Big Pharma may have built the opioid crisis that killed my son. But judges helped them do it

July 7, 2014, is a day I will never forget. After a long weekend of celebrating Independence Day by camping in Northern California with friends, my husband and I were getting ready to enjoy a cookout with two of our children when the San Jose police called.

Our healthy and vibrant 26-year-old son, Jon, was dead.

The loss of a child is more painful than anyone should have to bear. But five months after that call, the pain became all-consuming when we learned the truth about how he died: an overdose of opioids.

Jon was a compassionate, caring, and creative young man. More into chess than sports, he was a deep thinker — someone you could never walk away from with just a trivial conversation about the weather. He had recently graduated from college with a degree in political science and rhetoric and was eventually planning to attend law school. In the prime of his life, Jon was living the Silicon Valley dream working on a startup, had a girlfriend and a puppy.

It was his girlfriend who found him dead, sitting on a chair outside on his back patio.

Jon is just one of over almost half a million Americans who have lost their lives to opioids from 2000 to 2019.

What haunts me and so many other families who have lost a loved one to these highly addictive drugs is that so many of these deaths, particularly those involving prescription opioids, could have been prevented had regulators, doctors and their patients known the risks. But since the very first lawsuit was brought against Purdue Pharma, the makers of the opioid OxyContin, in 2001, more than a dozen judges have sealed evidence showing that the drugmaker had intentionally misled doctors about how addictive time-released OxyContin and quick-acting oxycodone really are.

That practice needs to change.

Over the years, it has become routine for judges to allow companies to keep information relevant to public health secret in product liability cases. Doing so keeps the judicial process moving: corporate lawyers want to protect their client’s reputation, plaintiff lawyers don’t want to get caught in a lengthy battle to make that information public and judges want to get through their caseloads. Most of these cases are then resolved before trial, allowing the evidence to remain sealed and out of the public eye.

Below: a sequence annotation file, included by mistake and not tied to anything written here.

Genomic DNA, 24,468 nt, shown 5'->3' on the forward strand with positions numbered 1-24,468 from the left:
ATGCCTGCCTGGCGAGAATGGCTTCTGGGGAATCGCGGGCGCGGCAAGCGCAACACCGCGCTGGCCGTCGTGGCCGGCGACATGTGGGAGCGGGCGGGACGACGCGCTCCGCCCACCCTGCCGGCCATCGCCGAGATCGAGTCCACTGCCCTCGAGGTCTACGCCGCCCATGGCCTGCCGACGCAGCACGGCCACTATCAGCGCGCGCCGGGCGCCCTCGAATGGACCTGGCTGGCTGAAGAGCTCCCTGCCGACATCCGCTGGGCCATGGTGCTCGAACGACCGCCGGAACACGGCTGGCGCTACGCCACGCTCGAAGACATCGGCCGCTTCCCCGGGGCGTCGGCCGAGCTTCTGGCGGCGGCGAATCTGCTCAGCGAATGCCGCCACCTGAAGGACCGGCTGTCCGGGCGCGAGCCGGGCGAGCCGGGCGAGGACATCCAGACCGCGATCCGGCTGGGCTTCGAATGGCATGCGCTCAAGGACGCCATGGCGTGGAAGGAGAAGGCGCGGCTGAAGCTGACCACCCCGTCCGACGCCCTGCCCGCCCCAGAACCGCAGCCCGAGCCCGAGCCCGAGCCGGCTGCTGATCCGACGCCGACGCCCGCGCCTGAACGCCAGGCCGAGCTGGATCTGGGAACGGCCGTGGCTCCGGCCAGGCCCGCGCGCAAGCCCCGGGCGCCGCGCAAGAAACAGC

But there’s a human cost to that courtroom efficiency.

Even though the Food and Drug Administration had expressed concerns about Oxycontin abuse as early as 2001, the continued secrecy, maintained with judicial approval, provided Purdue Pharma with the cover to aggressively sell its drug to and knowingly mislead primary care doctors. For years, Purdue Pharma sales representatives assured doctors that the drug was not addictive and encouraged them to prescribe increasingly higher dosages to their patients. As a result, OxyContin quickly became one of the most prescribed narcotics in the US, earning the pharmaceutical manufacturer over $35 billion in sales in the process.

That intentional misinformation also cost the lives of over 250,000 people in the US, including the life of our son.

Our family only found out that Jon had been prescribed oxycodone after a motorcycle incident in college when the Santa Clara County district attorney decided to investigate his case. Furthermore, we learned that he had been prescribed 56 pills of Norco, a drug that contains the opioid hydrocodone, and 56 pills of OxyContin in the days before his overdose.

Sometimes I wonder whether we could done something to prevent his death had we known about the prescriptions. But the public was only made fully aware of how addictive OxyContin was after the Los Angeles Times published confidential Purdue Pharma documents in 2016. By then, Jon had been gone for two years.

Courts should not knowingly aid companies by providing cover for them as they harm the public. But sealing evidence about a product that poses a safety risk to the public does just that. Fortunately, California can change that.

Last month, SB1149, or the Public Right to Know Act, made it through the state Senate’s judiciary committee. Introduced by state Sen. Connie Leyva, D-Chino (San Bernardino County), and sponsored by Public Justice and Consumer Reports, the legislation would prohibit courts and lawyers from concealing information about a product or environmental condition that poses a danger to public health or safety unless the court finds that the public interest in disclosure is outweighed by a specific and substantial need for secrecy.

Had SB1149 been in place in 2014, our son would probably still be alive today — as would so many other Americans.

I am absolutely certain that Jon did not mean to lose his life. He loved his family fiercely. We were everything to him. It would’ve crushed him to know the pain that his loss has brought us all.

Secrecy led to the overdose of death of my beloved first-born son, changing the trajectory of my and my entire family’s lives. No more families should have to go through what we and so many others have experienced. Passing the Public Right to Know Act and making it law is the first step to ensuring that no other family does.

Amy Cooper is a board member of the National Coalition Against Prescription Drug Abuse.

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